Well, compilers do have a difficult task to perform, and sometimes the results of applying some algorithm A look strange to us because another algorithm B gives better results.

Certainly the compiler is not programmed like:
Code:
if get_random_integer() < nonsense_threshold 
{
waste a bunch of time and space
}    


I hope you will not conclude that this thread is the same waste.
Post 18 May 2013, 17:04
View user's profile Send private message Reply with quote
HaHaAnonymous



Joined: 02 Dec 2012
Posts: 1180
Location: Unknown
HaHaAnonymous
[ Post removed by author. ]


Last edited by HaHaAnonymous on 28 Feb 2015, 20:30; edited 1 time in total
Post 18 May 2013, 17:31
View user's profile Send private message Reply with quote
AsmGuru62



Joined: 28 Jan 2004
Posts: 1419
Location: Toronto, Canada
AsmGuru62
Maybe this code will be patched at run-time?
If it will be patched with one (shorter) byte sequence -- code will jump to one location.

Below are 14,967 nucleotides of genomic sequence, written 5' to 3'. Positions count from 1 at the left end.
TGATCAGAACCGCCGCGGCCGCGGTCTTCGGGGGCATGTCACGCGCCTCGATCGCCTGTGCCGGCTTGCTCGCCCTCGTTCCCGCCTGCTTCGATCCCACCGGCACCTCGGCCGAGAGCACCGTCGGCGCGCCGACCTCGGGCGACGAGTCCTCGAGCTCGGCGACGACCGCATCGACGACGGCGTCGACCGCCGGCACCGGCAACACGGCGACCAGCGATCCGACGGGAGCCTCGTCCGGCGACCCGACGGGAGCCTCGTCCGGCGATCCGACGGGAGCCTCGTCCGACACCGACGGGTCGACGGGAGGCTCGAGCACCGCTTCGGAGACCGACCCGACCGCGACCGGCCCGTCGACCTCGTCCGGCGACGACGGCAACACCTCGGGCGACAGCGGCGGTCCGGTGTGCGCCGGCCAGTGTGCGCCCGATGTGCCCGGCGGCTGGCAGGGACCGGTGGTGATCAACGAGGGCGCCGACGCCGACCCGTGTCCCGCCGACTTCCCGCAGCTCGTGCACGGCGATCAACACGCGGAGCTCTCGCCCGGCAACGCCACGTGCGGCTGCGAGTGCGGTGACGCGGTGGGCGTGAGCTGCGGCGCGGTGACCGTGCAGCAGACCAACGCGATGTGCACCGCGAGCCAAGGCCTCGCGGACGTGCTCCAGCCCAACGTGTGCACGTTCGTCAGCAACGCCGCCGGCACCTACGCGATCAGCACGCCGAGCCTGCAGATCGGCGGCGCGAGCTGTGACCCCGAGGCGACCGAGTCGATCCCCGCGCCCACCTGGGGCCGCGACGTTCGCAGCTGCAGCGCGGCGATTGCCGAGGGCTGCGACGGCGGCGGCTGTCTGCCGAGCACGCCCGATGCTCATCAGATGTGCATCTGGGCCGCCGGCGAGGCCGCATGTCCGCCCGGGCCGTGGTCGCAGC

When patched with sequence #2 (longer) -- then jump to a different location.
Of course, patching may happen on some condition, so you are not seeing it while stepping in debugger at the moment.

Windows likes to do the "hot" patching.
Post 19 May 2013, 11:08
View user's profile Send private message Send e-mail Reply with quote
tthsqe



Joined: 20 May 2009
Posts: 730
tthsqe
Good answer, these useless instructions do make it much easier to divert control, and that is probably what is happening.
But, the code was in a write/execute section only. So, I assume only the kernel can patch it???
Post 31 May 2013, 00:06
View user's profile Send private message Reply with quote
f0dder



Joined: 19 Feb 2004